The Elite's attraction for many of its customers is the bartenders. They're mostly in their 20s and 30s, but they are pro mixologists with cocktail and conversational savvy. At the risk of leaving one out, the barkeeps to look for are Jake, Fabian, Barry and Thara. All are personable and welcoming. No arrogance or attitude.

Like most friendly saloons with food, the Elite lets you eat at the bar. Linen is unfurled, the French bread is pretty good and there's a good choice of dishes on the menu. Some dishes and drinks are on the pricey side, but Snyderman and his staff don't skimp on portions.

At least 20 wines are served by the glass, which makes the Elite a standout saloon in my opinion. Too many bars pour four to six wines by the glass. A good wine at a lower price is the 2006 Mezzacorona, an Italian chardonnay for $6.50. A glass of pedigree 2006 ZD chardonnay from Napa is $13. There's a Cakebread sauvignon blanc for $12; a Russian River Ridge zinfandel at $14; and a North Coast Silver Palm cabernet sauvignon for $7.50.

Some bubbles? Choose from a 2004 Domaine Carneros Brut made in Napa by the sparkling wine house Tattinger for $10.50 or the Veuve Clicquot Champagne Brut -- sans oysters -- for $17.50.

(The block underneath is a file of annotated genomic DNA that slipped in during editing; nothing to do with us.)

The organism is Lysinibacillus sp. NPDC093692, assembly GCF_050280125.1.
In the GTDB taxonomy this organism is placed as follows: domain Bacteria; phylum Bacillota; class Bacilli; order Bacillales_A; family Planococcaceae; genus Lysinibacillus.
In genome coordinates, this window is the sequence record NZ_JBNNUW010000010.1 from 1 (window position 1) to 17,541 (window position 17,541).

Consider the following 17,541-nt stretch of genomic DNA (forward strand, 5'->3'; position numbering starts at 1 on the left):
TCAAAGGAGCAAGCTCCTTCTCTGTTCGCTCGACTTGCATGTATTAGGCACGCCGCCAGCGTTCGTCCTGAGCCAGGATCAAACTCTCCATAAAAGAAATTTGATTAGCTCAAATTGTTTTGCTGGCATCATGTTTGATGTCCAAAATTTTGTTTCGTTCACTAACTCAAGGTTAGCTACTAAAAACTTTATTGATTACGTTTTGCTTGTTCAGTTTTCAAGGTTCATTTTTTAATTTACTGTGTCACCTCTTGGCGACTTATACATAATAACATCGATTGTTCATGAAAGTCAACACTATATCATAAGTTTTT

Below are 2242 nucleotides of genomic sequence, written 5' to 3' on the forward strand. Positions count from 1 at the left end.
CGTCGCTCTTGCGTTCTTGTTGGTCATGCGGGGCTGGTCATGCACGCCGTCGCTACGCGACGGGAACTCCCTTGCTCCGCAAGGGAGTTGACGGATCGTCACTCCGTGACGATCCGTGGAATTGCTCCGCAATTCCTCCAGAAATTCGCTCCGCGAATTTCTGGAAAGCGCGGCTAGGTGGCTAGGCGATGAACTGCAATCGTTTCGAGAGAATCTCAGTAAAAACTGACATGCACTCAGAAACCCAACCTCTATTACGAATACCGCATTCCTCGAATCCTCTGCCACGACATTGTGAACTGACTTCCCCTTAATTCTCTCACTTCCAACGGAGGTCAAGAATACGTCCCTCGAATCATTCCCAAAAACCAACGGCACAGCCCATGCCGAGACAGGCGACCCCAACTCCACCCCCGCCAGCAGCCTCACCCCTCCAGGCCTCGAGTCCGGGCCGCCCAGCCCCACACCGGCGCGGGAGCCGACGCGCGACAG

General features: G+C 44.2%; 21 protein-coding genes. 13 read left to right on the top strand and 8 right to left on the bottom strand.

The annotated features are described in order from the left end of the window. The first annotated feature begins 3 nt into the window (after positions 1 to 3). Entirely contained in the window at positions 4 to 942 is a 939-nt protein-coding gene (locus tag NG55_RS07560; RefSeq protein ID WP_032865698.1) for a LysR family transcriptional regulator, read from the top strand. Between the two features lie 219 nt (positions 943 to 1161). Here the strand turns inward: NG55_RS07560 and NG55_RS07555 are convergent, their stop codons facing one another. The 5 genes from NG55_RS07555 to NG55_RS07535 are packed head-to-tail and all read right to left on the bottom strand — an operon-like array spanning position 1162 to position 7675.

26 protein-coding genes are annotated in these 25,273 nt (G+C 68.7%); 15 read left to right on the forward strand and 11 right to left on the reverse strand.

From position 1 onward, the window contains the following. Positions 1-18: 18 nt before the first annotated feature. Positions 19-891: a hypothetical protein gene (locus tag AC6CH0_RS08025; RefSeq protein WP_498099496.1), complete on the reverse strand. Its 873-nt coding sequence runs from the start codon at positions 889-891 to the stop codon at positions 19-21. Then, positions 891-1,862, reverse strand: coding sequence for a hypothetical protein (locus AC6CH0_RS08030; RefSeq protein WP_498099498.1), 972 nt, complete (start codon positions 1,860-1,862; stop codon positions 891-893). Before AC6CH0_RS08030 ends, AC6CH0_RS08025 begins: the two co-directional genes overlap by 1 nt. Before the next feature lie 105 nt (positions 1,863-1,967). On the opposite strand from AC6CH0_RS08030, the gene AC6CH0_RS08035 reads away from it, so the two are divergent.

The Elite has a list of 10 specialty cocktails -- some classics and some house-created originals. If you're a swashbuckler, try the Bananas Foster, a mixture of Captain Morgan Spiced Rum, banana liqueur, Godiva white liqueur and a splash of cream, $12. The Sazerac, said to be America's first cocktail, born in New Orleans, combines Russell's Rye, both Peyschaud and Angostura bitters, laced with Herbsaint and garnished with a twist of orange peel, $12. Elite makes a margarita well worth the $11 price tag-a merger of Herradura Silver and Patron Citronge, fresh limejuice and housemade sweet and sour. Well drinks are around $7.

Suds lovers are not shortchanged at the Elite. Eight taps stand at attention behind the bar. Try Abida, a New Orleans amber ale at $5 a pint. Barman Jake says Elite might be San Francisco only bar with the New Orleans brew on draft.

It's 8 pm on a Thursday. The Elite is packed -- bar, tables and booths. Dinner arrives -- a smallish bowl of California Seafood Gumbo, a thick broth packed with shrimp, scallops, oysters, crab, and a mini bottle of Tabasco on the side. It's $10.75 and there are two bigger sizes. I skipped the sides of fried okra, $5.50, Cajun French fries with chipotle mayonnaise or the spicy, slow-cooked collard greens for $5.25.

Another big plus for The Elite Cafe is the bouillabaisse of people who come in to elbow bend and unwind. On two barstools next to me are Tony and Annie Lovell, out celebrating her birthday. Says Tony, an Australian, "I remember when this was the Asia Cafe." So tell me, was there a bookie operation or a gambling den downstairs in those days? "You're kidding," he replies. "If there was, I never saw it."